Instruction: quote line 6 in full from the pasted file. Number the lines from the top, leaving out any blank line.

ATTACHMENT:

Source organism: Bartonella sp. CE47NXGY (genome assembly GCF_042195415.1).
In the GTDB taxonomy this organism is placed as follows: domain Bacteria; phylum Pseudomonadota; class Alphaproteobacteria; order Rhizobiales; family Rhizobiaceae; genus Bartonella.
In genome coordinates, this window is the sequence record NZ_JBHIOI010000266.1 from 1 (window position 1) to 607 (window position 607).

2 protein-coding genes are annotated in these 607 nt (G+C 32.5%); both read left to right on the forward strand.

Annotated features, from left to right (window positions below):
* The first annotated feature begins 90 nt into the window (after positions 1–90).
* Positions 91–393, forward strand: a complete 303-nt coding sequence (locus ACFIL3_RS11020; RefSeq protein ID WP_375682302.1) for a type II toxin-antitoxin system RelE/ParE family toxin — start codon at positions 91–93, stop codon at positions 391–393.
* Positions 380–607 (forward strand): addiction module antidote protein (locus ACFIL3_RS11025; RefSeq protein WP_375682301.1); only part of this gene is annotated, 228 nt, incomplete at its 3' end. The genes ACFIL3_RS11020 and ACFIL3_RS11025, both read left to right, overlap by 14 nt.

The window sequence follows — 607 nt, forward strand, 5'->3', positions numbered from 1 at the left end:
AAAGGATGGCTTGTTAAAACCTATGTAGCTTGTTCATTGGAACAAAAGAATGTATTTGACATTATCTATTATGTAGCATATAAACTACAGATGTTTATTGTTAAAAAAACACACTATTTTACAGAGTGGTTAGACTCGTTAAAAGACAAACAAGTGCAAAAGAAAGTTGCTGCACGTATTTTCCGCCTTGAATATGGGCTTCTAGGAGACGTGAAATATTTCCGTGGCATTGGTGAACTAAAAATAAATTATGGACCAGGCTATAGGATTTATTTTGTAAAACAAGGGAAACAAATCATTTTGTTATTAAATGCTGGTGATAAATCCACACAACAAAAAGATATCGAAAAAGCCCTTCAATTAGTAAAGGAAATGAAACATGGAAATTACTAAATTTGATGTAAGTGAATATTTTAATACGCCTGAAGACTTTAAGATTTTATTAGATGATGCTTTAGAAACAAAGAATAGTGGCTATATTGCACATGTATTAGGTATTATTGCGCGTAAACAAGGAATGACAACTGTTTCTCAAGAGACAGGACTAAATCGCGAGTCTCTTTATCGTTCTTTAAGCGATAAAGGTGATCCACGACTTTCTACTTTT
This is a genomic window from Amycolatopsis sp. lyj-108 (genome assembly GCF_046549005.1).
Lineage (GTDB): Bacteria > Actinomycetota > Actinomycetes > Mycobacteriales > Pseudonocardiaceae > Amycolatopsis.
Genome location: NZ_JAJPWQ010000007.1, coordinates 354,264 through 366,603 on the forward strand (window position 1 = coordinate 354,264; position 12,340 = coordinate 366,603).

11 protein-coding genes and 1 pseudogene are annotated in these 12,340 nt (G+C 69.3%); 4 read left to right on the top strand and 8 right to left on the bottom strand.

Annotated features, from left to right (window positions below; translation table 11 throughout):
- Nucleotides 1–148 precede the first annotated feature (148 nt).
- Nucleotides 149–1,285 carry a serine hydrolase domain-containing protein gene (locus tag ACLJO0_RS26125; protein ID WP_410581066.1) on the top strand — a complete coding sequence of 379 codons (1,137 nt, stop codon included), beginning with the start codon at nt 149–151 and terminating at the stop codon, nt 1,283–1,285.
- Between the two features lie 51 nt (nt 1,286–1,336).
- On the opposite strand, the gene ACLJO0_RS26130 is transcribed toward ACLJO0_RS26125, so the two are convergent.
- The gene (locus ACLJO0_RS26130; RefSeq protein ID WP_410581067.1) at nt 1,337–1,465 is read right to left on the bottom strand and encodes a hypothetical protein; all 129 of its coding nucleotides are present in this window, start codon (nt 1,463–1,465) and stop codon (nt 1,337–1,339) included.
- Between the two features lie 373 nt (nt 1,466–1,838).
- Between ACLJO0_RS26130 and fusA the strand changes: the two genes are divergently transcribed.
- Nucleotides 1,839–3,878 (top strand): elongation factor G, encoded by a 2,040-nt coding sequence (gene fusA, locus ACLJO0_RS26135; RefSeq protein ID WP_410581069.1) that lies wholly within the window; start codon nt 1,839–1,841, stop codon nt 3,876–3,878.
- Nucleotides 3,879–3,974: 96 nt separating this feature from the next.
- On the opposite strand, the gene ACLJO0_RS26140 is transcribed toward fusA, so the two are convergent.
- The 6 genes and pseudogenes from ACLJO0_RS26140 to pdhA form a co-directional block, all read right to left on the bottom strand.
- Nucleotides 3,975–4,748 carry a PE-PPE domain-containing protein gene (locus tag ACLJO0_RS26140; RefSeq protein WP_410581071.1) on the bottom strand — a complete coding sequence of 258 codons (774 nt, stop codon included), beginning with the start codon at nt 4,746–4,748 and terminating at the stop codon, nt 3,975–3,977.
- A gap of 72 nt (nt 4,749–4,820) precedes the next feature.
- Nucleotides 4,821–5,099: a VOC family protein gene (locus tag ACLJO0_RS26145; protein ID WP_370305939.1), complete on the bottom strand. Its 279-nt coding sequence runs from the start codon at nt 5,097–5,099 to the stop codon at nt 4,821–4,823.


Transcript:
* The first annotated feature begins 90 nt into the window (after positions 1–90).